IN THE LATE SIXTEENTH CENTURY, the most highly paid Hindustani classical musician was probably Miyan Tansen, the celebrated singer at the court of the Mughal emperor Akbar. The court’s classical musicians were all likely to have been Muslim men, many of them recent converts from Hinduism. They performed for a select audience, of discerning listeners who belonged to the Mughal elite. Any singer who wanted to make a dent in the music scene had to please the patron-king. The Delhi region was the undisputed capital of Hindustani music—the scene of the most scintillating performances and the most intense rivalries.
In the mid twentieth century, the most highly paid Hindustani vocalist was, by many accounts, Kesarbai Kerkar, a Hindu naikin, that is, a woman descended from a devadasi family in Goa. Her confrères were a mixed lot: men and women of different social backgrounds and religious affiliations, and from all over the country. They performed in a variety of settings, and for assorted audiences: in the homes of wealthy entrepreneurs for special guests, and in concert halls for middle-class audiences with varying levels of musical knowledge. This large and disparate audience was centred primarily in Bombay and any vocalist who wanted to reach it had to come to the city to perform or record. The city was to Hindustani music in the twentieth century what Delhi had been to it in the sixteenth.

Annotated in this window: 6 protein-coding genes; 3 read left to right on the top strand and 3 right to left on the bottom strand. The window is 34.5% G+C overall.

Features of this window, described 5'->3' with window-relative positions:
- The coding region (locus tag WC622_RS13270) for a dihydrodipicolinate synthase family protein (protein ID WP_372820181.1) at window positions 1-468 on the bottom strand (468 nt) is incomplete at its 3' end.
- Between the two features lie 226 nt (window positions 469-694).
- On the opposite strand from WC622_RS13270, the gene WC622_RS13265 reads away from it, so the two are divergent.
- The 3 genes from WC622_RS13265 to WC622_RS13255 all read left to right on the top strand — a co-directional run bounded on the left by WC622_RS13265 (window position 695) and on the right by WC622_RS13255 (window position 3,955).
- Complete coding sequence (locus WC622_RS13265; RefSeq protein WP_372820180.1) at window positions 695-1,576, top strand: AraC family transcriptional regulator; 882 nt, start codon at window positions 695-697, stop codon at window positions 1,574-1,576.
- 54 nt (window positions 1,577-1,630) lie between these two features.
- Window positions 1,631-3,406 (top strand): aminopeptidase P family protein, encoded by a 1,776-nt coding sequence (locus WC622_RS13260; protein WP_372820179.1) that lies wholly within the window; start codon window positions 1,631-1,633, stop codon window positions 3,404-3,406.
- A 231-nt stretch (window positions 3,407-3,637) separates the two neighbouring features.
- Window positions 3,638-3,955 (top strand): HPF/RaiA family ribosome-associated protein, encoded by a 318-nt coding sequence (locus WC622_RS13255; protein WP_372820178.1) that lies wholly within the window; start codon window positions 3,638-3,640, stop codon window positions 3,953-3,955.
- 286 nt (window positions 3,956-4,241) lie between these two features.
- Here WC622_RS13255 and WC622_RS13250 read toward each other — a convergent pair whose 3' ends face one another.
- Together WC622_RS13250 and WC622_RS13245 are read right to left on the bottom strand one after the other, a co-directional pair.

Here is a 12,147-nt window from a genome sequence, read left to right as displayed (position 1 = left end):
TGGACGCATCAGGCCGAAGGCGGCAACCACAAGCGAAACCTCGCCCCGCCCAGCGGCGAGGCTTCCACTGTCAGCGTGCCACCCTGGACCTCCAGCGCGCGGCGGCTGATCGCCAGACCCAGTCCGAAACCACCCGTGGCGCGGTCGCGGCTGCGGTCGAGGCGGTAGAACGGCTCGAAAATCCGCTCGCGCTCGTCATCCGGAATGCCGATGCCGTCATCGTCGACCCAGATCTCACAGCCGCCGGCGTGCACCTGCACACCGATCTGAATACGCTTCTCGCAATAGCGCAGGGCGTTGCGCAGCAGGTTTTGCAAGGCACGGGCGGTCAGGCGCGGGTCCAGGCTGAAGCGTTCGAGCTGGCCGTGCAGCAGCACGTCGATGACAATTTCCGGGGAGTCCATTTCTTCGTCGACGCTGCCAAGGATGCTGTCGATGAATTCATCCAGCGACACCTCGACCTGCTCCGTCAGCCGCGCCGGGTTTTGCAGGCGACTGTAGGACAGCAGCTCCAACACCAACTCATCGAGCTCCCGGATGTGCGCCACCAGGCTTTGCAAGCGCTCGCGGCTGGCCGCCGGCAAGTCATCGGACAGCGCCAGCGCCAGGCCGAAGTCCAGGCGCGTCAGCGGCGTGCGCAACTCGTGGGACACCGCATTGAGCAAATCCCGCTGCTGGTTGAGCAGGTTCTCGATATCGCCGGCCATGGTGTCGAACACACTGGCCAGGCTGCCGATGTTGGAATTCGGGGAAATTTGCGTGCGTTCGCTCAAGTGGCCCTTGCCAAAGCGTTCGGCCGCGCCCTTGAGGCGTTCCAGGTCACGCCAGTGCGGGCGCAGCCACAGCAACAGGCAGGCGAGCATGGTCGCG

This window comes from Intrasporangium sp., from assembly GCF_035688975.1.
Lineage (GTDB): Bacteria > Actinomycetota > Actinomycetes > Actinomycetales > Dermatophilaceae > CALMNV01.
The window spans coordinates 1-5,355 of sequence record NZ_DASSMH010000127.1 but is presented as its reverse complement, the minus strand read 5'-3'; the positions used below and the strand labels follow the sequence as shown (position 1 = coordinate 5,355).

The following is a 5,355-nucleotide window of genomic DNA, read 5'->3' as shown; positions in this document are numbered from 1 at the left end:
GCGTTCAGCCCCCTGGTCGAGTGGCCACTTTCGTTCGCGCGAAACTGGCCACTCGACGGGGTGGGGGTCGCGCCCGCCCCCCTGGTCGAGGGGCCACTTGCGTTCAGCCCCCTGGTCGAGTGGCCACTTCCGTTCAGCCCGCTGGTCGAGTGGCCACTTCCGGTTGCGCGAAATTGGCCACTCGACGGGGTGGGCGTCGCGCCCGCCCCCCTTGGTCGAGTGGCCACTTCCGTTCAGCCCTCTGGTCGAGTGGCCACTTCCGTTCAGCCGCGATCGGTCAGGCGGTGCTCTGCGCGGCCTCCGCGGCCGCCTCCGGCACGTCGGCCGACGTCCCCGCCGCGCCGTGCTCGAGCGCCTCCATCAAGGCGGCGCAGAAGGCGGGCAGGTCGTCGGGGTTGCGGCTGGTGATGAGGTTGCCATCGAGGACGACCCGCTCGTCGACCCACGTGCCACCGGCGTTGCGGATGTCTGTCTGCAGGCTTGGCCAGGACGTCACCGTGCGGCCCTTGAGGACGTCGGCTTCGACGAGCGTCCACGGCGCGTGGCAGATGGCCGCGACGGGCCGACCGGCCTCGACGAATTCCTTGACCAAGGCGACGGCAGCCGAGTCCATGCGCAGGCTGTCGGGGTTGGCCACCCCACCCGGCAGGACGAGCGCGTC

As Hindustani music travelled, through 400 years of history and across 1,400 km, it retained its core identity. But as its centre of gravity shifted from Delhi to Bombay, its context and cast of characters changed. Two recently published books offer rich insights into these two very different cultures. Studying India’s Musicians, by the ethnomusicologist Daniel M Neuman, a professor at the University of California Los Angeles, focuses on the Delhi part of the story, while Hindustani Music in Colonial Bombay by the tabla player Aneesh Pradhan, scrutinises the Bombay segment. Neuman’s volume is a collection of analytical essays written over four decades, while Pradhan’s is a work of narrative history.